The morale of the engineers is very poor and citing what Js said when he left: the atmosphere is very negative indeed. Now that you are left with 2 project engineers, I notice that you are getting the specialists to handle new projects. Seriously, if you don’t think project management is a skill, you can even get the sales to handle the projects. I have talked to some specialists and they are saying they are uncomfortable with the increase in jobscope.

I notice that you have a very wrong understanding of productivity. You always say “deliver with efficiency and productivity”, but you don’t understand that productivity is not doing more work with lesser salaries and poorer quality. Below is a graph that best explain the situation:


The decreasing curve is the Quality versus Amount of Time worked, quality of work will decrease with the increase in time spent on work. The climbing curve is the Amount of Resources versus Work Done, increasing salaries and manpower will increase the amount of work done. What you should be looking for is the point the 2 curves intersect. That is the right amount of salaries with the right number of manpower for the right quality at the right costs. Where you are right now is to lower resources and demanding higher quality, which is unrealistic. As a business leader, the only way you can earn more is to capitalize on right balance. We are seeing a high turnover because too few resources are allocated. The company can never expand so long this fundamental is not right.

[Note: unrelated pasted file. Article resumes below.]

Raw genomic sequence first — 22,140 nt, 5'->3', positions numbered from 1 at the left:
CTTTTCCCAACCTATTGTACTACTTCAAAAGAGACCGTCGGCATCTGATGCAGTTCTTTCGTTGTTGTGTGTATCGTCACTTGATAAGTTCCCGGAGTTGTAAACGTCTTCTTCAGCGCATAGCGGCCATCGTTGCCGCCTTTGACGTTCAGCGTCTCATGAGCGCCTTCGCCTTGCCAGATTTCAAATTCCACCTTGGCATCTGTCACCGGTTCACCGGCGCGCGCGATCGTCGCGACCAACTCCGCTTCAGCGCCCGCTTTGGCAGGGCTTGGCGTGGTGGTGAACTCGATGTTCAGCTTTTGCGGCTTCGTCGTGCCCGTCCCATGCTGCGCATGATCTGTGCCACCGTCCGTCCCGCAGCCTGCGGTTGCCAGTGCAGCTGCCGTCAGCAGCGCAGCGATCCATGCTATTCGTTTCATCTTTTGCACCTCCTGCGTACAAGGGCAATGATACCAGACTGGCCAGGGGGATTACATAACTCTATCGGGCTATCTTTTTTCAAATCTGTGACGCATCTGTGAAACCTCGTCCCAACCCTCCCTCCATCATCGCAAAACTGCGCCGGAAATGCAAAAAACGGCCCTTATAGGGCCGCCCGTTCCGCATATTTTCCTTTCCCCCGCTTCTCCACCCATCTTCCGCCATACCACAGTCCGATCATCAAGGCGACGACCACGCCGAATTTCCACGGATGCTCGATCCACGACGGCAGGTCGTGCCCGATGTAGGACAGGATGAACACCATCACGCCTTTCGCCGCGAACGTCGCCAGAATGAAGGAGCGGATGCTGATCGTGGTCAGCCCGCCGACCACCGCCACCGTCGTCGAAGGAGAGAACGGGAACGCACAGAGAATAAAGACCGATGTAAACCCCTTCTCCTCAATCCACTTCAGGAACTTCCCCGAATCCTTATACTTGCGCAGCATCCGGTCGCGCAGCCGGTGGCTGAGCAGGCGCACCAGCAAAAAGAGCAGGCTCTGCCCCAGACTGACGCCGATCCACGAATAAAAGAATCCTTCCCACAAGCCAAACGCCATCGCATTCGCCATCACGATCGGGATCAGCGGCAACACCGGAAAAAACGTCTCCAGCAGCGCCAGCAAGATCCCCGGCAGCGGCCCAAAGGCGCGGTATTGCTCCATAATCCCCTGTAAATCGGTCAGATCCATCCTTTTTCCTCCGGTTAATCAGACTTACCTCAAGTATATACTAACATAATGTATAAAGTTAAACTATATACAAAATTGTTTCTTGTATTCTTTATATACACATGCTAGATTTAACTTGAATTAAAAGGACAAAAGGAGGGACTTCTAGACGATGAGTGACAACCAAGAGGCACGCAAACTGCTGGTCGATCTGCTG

I hope you reflect upon one last issue: surrounding yourself with yes-men without a culture of fair and balanced criticisms would not improve the company. Employees dare not openly express their dissatisfaction because they are afraid of backlash. The company policies ended up out of touch with the ground. There ought to be more autonomy and trust into the managers and even the employees.

All the best, thank you.

2012 and beyond: Worsening times for Singaporeans

2012 has turned out to be one of the worst years for the poor and middle class in Singapore. In a recent household income survey conducted by the Department of Statistics, real income growth for the bottom 10% income earners see a -1.5% real income growth. This is the 12th year Singapore’s lowest rung have saw dipping income growth. The key reason behind such trend is inflation, propped up mainly by the increase in population which ironically have brought the city-state record GDP growth over the past decade. It has become apparent that economic growth have only beneficed the rich, with a notable 4.6% increase in real income growth in 2012.

Anedoctally, more elderly and handicapped(the unemployed class below the 10% income earners) are taking to the streets surviving on the charity of the better-off commoners on the street. Old people are often seen touting for tissue papers and those on wheelchairs would be playing instruments basking for a living. Such social phenomenons are not even seen in equivalent economies like Taiwan, Hongkong and Malaysia. The thriving entrepot which serves as a gateway to many international routes just couldn’t see wealth trickle down, despite the PAP government’s claim that “nobody is left behind”.